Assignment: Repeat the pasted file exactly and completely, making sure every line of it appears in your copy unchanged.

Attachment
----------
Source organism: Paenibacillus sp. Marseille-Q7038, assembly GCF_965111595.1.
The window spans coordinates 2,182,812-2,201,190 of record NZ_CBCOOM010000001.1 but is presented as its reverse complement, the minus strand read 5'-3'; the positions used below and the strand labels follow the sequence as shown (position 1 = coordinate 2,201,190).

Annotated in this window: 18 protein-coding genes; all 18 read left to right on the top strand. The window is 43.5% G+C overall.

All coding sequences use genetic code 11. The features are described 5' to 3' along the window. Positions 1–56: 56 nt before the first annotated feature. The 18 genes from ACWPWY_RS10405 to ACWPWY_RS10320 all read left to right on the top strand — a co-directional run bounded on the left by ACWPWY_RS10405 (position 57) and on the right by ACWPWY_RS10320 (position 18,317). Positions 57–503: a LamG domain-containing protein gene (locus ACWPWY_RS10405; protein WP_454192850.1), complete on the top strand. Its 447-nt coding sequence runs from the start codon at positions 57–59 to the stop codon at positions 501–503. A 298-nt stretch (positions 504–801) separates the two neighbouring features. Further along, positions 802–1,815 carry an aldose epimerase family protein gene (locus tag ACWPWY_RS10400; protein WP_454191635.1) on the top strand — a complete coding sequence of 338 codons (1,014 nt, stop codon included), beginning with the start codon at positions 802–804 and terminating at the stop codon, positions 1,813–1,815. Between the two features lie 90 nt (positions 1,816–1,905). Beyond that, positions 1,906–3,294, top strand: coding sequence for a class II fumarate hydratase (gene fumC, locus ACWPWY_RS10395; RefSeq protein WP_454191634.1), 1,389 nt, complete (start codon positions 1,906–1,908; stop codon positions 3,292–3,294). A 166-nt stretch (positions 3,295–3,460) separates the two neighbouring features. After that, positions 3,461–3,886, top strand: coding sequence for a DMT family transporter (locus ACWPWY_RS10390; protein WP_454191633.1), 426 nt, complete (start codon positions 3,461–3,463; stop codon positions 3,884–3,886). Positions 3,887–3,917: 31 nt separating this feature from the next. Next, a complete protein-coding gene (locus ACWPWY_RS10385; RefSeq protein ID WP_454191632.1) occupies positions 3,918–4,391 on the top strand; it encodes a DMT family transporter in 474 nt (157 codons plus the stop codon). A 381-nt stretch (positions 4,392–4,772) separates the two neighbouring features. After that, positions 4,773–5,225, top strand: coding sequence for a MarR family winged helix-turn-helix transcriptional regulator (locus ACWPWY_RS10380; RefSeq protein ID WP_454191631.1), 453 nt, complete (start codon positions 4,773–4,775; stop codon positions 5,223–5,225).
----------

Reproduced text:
Source organism: Paenibacillus sp. Marseille-Q7038, assembly GCF_965111595.1.
The window spans coordinates 2,182,812-2,201,190 of record NZ_CBCOOM010000001.1 but is presented as its reverse complement, the minus strand read 5'-3'; the positions used below and the strand labels follow the sequence as shown (position 1 = coordinate 2,201,190).

Annotated in this window: 18 protein-coding genes; all 18 read left to right on the top strand. The window is 43.5% G+C overall.

All coding sequences use genetic code 11. The features are described 5' to 3' along the window. Positions 1–56: 56 nt before the first annotated feature. The 18 genes from ACWPWY_RS10405 to ACWPWY_RS10320 all read left to right on the top strand — a co-directional run bounded on the left by ACWPWY_RS10405 (position 57) and on the right by ACWPWY_RS10320 (position 18,317). Positions 57–503: a LamG domain-containing protein gene (locus ACWPWY_RS10405; protein WP_454192850.1), complete on the top strand. Its 447-nt coding sequence runs from the start codon at positions 57–59 to the stop codon at positions 501–503. A 298-nt stretch (positions 504–801) separates the two neighbouring features. Further along, positions 802–1,815 carry an aldose epimerase family protein gene (locus tag ACWPWY_RS10400; protein WP_454191635.1) on the top strand — a complete coding sequence of 338 codons (1,014 nt, stop codon included), beginning with the start codon at positions 802–804 and terminating at the stop codon, positions 1,813–1,815. Between the two features lie 90 nt (positions 1,816–1,905). Beyond that, positions 1,906–3,294, top strand: coding sequence for a class II fumarate hydratase (gene fumC, locus ACWPWY_RS10395; RefSeq protein WP_454191634.1), 1,389 nt, complete (start codon positions 1,906–1,908; stop codon positions 3,292–3,294). A 166-nt stretch (positions 3,295–3,460) separates the two neighbouring features. After that, positions 3,461–3,886, top strand: coding sequence for a DMT family transporter (locus ACWPWY_RS10390; protein WP_454191633.1), 426 nt, complete (start codon positions 3,461–3,463; stop codon positions 3,884–3,886). Positions 3,887–3,917: 31 nt separating this feature from the next. Next, a complete protein-coding gene (locus ACWPWY_RS10385; RefSeq protein ID WP_454191632.1) occupies positions 3,918–4,391 on the top strand; it encodes a DMT family transporter in 474 nt (157 codons plus the stop codon). A 381-nt stretch (positions 4,392–4,772) separates the two neighbouring features. After that, positions 4,773–5,225, top strand: coding sequence for a MarR family winged helix-turn-helix transcriptional regulator (locus ACWPWY_RS10380; RefSeq protein ID WP_454191631.1), 453 nt, complete (start codon positions 4,773–4,775; stop codon positions 5,223–5,225).